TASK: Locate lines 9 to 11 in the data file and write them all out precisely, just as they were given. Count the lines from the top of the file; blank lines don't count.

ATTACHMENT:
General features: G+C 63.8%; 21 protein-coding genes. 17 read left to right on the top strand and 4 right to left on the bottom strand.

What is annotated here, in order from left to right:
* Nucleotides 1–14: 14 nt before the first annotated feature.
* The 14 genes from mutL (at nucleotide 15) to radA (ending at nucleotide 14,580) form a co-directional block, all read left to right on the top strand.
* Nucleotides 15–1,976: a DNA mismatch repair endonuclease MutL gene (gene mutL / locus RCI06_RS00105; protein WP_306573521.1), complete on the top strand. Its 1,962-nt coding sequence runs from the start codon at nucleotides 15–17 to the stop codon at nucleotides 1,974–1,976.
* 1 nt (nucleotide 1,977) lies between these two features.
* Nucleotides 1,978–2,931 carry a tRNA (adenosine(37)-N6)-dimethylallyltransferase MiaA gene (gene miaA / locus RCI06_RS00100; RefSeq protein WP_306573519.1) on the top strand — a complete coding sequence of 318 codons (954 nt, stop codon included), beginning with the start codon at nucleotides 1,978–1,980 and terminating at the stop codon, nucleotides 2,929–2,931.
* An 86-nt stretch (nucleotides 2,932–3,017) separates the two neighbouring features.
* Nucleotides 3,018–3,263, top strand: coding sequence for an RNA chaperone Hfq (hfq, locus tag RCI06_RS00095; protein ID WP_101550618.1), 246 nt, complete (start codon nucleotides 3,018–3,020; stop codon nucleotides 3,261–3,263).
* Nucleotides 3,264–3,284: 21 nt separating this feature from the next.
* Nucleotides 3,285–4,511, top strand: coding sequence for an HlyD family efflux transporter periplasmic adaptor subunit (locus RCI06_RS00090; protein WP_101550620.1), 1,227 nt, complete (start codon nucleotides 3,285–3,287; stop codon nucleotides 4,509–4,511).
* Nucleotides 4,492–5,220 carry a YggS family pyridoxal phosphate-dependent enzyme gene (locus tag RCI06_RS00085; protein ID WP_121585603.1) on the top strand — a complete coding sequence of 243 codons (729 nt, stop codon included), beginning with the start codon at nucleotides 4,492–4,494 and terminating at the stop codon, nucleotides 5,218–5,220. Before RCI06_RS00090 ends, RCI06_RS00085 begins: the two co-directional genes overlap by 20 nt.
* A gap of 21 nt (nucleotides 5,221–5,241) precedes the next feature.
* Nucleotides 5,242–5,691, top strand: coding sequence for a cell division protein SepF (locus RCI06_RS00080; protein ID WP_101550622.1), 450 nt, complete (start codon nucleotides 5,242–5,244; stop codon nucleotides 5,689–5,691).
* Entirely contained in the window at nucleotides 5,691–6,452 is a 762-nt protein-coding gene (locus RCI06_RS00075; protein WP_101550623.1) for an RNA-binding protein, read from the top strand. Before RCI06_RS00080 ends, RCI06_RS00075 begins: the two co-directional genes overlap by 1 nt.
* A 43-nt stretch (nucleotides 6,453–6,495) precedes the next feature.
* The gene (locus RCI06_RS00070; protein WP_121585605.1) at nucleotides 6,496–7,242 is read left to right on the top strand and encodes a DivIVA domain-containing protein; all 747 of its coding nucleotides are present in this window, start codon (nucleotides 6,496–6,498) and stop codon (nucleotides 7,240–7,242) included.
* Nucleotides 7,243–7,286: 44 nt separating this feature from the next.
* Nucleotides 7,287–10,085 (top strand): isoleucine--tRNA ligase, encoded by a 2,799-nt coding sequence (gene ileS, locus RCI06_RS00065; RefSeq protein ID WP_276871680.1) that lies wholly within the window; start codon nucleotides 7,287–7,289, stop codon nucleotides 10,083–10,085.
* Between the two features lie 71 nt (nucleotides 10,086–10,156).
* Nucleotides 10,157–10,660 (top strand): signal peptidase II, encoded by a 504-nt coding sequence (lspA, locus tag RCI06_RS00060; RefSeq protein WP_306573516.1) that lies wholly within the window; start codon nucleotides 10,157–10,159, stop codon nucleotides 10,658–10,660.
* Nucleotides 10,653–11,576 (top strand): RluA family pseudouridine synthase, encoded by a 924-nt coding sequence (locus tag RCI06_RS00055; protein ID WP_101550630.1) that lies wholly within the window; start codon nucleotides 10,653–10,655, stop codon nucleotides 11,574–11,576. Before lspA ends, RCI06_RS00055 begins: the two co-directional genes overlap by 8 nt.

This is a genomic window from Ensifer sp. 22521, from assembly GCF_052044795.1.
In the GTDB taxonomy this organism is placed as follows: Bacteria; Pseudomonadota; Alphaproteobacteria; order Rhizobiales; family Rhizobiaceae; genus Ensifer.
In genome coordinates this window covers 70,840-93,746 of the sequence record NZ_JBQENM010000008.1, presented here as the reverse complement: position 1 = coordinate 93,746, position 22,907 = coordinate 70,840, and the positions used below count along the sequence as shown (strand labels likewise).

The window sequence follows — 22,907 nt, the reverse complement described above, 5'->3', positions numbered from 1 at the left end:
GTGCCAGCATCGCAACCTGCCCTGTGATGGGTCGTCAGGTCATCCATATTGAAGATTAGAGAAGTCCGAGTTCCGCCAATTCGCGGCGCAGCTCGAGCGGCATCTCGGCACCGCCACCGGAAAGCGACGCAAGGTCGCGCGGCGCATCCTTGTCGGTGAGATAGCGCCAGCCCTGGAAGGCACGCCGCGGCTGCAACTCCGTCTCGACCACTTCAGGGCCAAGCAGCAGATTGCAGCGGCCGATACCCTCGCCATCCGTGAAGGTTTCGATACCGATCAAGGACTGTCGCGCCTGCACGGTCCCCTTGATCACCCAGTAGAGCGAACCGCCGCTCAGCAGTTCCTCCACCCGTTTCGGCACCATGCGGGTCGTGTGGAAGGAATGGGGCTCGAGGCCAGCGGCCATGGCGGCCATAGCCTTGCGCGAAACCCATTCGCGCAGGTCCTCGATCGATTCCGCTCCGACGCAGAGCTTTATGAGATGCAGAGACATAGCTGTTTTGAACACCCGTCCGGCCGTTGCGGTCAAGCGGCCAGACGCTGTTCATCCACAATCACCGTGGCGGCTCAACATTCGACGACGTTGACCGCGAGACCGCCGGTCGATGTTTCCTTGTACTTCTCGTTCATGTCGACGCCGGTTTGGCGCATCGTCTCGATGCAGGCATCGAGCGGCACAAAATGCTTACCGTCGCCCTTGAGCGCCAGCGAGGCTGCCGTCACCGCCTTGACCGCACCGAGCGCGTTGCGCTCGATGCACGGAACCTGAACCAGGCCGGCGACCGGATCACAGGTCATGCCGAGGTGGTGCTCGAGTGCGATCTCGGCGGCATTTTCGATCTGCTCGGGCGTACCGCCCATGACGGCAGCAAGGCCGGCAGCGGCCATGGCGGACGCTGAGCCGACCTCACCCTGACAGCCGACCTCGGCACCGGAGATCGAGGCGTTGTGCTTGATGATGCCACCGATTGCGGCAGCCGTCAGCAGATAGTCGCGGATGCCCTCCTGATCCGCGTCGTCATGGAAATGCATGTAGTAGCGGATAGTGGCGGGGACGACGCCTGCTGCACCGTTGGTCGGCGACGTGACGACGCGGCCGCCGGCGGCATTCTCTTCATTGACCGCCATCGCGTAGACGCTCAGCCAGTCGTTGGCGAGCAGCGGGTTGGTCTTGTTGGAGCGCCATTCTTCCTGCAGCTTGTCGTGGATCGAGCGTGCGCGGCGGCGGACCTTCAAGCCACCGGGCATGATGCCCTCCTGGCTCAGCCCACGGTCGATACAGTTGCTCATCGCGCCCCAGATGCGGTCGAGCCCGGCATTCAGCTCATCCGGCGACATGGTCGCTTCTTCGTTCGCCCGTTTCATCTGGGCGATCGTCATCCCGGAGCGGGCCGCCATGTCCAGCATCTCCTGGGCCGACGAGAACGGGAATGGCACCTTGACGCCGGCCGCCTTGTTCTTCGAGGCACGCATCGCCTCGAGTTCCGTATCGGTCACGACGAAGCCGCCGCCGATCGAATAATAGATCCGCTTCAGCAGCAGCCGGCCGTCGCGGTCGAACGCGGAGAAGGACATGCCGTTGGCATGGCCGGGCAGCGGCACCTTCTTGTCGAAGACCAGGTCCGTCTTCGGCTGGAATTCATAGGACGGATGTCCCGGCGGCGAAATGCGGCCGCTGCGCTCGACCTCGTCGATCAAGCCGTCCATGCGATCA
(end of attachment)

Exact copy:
* Nucleotides 3,018–3,263, top strand: coding sequence for an RNA chaperone Hfq (hfq, locus tag RCI06_RS00095; protein ID WP_101550618.1), 246 nt, complete (start codon nucleotides 3,018–3,020; stop codon nucleotides 3,261–3,263).
* Nucleotides 3,264–3,284: 21 nt separating this feature from the next.
* Nucleotides 3,285–4,511, top strand: coding sequence for an HlyD family efflux transporter periplasmic adaptor subunit (locus RCI06_RS00090; protein WP_101550620.1), 1,227 nt, complete (start codon nucleotides 3,285–3,287; stop codon nucleotides 4,509–4,511).